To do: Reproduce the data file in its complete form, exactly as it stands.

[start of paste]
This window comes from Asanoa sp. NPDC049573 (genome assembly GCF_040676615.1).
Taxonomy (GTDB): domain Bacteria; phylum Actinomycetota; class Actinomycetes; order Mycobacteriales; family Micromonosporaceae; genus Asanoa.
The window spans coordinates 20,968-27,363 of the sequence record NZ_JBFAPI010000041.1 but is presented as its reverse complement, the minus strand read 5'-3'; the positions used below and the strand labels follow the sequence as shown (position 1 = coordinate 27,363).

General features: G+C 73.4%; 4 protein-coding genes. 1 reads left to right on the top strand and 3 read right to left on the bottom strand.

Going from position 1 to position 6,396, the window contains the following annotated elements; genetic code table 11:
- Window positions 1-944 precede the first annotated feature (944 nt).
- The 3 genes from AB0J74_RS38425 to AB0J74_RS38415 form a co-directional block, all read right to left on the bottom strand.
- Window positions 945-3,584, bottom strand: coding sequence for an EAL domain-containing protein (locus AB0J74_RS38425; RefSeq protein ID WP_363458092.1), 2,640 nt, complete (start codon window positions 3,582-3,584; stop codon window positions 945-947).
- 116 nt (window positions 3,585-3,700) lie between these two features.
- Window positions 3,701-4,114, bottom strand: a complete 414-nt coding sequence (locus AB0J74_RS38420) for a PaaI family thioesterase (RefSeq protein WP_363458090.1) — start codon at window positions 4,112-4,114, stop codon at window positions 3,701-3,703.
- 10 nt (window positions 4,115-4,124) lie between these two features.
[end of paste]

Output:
This window comes from Asanoa sp. NPDC049573 (genome assembly GCF_040676615.1).
Taxonomy (GTDB): domain Bacteria; phylum Actinomycetota; class Actinomycetes; order Mycobacteriales; family Micromonosporaceae; genus Asanoa.
The window spans coordinates 20,968-27,363 of the sequence record NZ_JBFAPI010000041.1 but is presented as its reverse complement, the minus strand read 5'-3'; the positions used below and the strand labels follow the sequence as shown (position 1 = coordinate 27,363).

General features: G+C 73.4%; 4 protein-coding genes. 1 reads left to right on the top strand and 3 read right to left on the bottom strand.

Going from position 1 to position 6,396, the window contains the following annotated elements; genetic code table 11:
- Window positions 1-944 precede the first annotated feature (944 nt).
- The 3 genes from AB0J74_RS38425 to AB0J74_RS38415 form a co-directional block, all read right to left on the bottom strand.
- Window positions 945-3,584, bottom strand: coding sequence for an EAL domain-containing protein (locus AB0J74_RS38425; RefSeq protein ID WP_363458092.1), 2,640 nt, complete (start codon window positions 3,582-3,584; stop codon window positions 945-947).
- 116 nt (window positions 3,585-3,700) lie between these two features.
- Window positions 3,701-4,114, bottom strand: a complete 414-nt coding sequence (locus AB0J74_RS38420) for a PaaI family thioesterase (RefSeq protein WP_363458090.1) — start codon at window positions 4,112-4,114, stop codon at window positions 3,701-3,703.
- 10 nt (window positions 4,115-4,124) lie between these two features.